[6 February 2008]
All in all, it would have to be said that 2007 was a pretty bad year overall for old-time rock-and-roll. Whether at the top of the food chain (Velvet Revolver) or within the pub-catering garage underworld (Josiah), this handful of bands and musicians dedicating their chops to partying like it’s twenty/thirty years ago just couldn’t get their hedonism and retro guitar tricks to gel from the right approach, no matter how hard they tried. Fortunately, 2008’s old school underbelly already looks like getting off to a promising start, and it’s largely due to one Atlantan quartet’s explosive debut.
Throwing back to the glory days of both Led Zeppelin and Lynyrd Skynyrd, StoneRider presents a solid, energetic throwback to ‘70s posturing on Three Legs of Trouble. Boasting production that is gritty enough to convince, but crystal-clear at the same time, the band have ample potential to tap into the hard rock market (Trustkill’s signing of the band is, in itself, a very smart move on their part). Matt Tanner’s pinched vocals, while empty of an identity like Robert Plant’s, are a lot more technically accomplished than many of his peers, and ring with whiskey-drenched character, suiting his lyrical themes of choice—mostly fast cars, booze, and women—perfectly well. Plus, he doesn’t sing it like he’s delivering a bad joke.
Take a look at some of the disc’s songs if you’re in doubt of their old-school devotion: “Rush Hour” opens the gates, more or less a summation of everything that StoneRider is about. A sputtering riff strangling itself over the neck of Neil Warren’s guitar kicks off, lifted straight out of Motorhead’s classic record Ace of Spades, loping along with a hard-tempo southern-flavored drive and DUI salutes to open highways. “Ramble Down” rides propulsively on the coattails of a Led Zeppelin groove a la “When the Levee Breaks”, rocksteady rhythms and a distorted cocktail from Warren, who really displays his flair here, setting up a harmonized, dirty blues chorus.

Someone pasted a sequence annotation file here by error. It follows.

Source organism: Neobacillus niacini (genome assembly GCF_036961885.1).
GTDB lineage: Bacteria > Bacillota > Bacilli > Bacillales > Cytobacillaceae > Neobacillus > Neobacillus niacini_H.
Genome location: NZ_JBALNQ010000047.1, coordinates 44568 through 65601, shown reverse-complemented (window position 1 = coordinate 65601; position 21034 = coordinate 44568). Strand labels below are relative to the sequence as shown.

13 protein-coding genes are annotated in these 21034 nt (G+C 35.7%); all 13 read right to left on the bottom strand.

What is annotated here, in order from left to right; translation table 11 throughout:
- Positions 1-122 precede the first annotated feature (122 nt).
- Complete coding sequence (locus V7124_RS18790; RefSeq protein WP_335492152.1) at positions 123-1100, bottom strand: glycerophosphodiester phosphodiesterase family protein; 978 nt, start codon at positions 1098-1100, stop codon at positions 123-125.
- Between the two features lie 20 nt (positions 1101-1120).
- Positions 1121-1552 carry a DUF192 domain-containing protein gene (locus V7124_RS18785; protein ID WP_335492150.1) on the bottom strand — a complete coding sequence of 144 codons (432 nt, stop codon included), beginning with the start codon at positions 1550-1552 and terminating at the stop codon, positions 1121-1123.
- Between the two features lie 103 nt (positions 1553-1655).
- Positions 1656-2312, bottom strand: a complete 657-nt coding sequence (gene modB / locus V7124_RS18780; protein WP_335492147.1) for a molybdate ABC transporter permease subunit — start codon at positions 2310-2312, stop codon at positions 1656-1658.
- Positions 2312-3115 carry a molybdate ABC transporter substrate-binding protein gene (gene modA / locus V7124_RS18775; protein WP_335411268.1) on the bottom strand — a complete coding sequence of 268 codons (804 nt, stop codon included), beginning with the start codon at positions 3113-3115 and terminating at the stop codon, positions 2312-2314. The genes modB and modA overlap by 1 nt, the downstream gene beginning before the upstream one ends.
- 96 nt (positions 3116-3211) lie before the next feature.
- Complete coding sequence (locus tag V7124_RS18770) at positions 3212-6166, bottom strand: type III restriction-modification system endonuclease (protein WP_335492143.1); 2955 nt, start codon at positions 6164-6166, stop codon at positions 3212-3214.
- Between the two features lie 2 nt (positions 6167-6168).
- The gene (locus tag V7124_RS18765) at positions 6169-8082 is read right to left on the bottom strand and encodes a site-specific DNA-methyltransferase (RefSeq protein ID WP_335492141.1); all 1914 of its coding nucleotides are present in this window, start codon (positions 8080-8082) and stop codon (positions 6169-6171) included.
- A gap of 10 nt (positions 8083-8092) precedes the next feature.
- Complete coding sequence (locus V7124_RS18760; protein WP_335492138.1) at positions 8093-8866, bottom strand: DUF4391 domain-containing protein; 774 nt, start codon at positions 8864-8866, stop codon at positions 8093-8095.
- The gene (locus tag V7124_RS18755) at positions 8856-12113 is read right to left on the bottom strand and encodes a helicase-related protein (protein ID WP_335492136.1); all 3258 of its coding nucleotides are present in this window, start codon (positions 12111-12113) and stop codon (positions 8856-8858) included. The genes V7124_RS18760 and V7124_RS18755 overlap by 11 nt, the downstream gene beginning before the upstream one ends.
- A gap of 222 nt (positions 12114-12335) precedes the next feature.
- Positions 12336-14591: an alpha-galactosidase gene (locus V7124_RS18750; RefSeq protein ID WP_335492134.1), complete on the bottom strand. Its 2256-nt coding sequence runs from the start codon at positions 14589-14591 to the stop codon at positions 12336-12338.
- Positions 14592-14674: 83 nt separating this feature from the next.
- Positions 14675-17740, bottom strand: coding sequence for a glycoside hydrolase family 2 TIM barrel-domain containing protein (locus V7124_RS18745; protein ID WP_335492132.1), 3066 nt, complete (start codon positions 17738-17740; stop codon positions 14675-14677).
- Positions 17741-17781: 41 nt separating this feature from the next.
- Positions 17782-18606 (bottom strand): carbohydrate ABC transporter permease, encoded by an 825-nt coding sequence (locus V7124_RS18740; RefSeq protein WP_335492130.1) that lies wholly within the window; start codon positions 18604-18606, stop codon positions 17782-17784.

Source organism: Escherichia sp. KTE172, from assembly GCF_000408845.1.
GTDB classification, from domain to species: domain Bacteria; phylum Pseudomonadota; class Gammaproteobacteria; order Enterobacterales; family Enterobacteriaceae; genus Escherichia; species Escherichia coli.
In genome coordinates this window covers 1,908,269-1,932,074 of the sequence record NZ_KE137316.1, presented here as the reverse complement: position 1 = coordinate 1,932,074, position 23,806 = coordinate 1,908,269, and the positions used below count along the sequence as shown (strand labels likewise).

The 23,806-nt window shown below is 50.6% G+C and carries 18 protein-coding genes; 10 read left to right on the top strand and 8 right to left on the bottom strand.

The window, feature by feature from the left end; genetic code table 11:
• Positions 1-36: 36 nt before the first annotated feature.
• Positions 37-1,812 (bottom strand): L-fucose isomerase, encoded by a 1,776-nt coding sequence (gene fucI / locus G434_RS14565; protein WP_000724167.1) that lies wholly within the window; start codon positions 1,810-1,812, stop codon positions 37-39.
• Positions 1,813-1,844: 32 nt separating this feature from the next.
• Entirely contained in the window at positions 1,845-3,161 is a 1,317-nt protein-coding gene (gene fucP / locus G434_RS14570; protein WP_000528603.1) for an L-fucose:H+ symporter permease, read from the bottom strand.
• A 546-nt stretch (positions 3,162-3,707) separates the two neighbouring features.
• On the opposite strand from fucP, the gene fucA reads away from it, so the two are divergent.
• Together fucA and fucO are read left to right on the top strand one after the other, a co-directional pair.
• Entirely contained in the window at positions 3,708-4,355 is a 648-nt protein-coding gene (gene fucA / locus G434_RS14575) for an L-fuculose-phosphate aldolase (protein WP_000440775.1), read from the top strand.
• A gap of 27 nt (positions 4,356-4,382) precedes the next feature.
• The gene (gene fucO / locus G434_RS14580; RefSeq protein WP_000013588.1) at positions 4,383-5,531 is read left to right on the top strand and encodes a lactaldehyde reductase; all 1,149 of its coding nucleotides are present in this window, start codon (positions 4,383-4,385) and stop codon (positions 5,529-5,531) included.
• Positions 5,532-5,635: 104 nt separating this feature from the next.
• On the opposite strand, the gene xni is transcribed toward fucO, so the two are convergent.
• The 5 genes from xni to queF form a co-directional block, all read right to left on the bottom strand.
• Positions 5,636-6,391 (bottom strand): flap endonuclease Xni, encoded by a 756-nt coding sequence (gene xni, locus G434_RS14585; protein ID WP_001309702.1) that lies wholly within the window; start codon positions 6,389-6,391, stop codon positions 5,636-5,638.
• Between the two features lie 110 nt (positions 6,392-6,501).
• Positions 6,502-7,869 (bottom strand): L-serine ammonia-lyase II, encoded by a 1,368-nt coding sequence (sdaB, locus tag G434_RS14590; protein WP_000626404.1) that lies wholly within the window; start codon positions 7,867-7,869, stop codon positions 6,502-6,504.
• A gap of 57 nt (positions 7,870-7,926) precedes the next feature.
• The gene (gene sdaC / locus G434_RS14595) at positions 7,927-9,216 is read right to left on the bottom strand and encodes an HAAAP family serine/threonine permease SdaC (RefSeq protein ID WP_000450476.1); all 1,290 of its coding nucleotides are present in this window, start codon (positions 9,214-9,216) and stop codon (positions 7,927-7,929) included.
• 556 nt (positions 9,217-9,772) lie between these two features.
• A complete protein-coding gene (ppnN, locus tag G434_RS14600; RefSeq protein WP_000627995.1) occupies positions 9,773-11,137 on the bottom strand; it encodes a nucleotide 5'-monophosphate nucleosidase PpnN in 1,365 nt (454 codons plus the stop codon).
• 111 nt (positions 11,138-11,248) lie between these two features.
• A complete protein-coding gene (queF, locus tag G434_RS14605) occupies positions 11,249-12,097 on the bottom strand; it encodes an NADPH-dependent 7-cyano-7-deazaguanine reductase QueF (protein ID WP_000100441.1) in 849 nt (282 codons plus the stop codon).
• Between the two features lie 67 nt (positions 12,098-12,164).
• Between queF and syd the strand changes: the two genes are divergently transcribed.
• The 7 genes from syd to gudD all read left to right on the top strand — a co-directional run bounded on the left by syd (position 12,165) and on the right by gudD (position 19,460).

Gloriously excessive is the best way to describe the sleazy cock-rock of “Juice Man”, with an almost beyond-belief refrain no doubt left over from the group’s bar-band days: “Hard times and fast women / I’ve got the juice man and I’m still living / On the top of the edge of the world”. On the other hand, “Wildchild” pounds but is, at heart, a nostalgic ditty sung about a long-lost old girl he went out stealing Dad’s car with back when they were 17 (how old are the band anyway? 22 maybe?), bestially yelping in the chorus “Yeah she’s a WILDCHILD!” And then in Nazareth’s “Hair of the Dog”, he lets us know that we’re “messing with a son-of-a-bitch”, set to yet another fantastic classic rock riff.
Three Legs of Trouble is almost to rock in 2008 what Appetite to Destruction was back in 1988, and definitely the same sort of album: relentlessly catchy, punchy and revitalizing. It’s a record that languishes in a head-tapping, feel-good kind of way, with a guitar run through so much wah-wah pedal it sounds like a ravenous hyena. It’s not much more than a rollicking batch of songs, a spirited kick back to old-fashioned rock-and-roll, and there’s no good pretending it is. But the most important reason for StoneRider’s success is that they know how to involve their audience in their revelry. You have to assume that when Tanner talks of being “back from the dead” on the track with the same name, he’s speaking for the retro-rock trend on the whole. In which case, keep it up—just so long as your noise-making will back you up as reliably as this! Forward thinking is all well and good, but everyone needs to get in touch with their roots from time to time, so don’t be a purist and check this out. You might be surprised how much fun you have.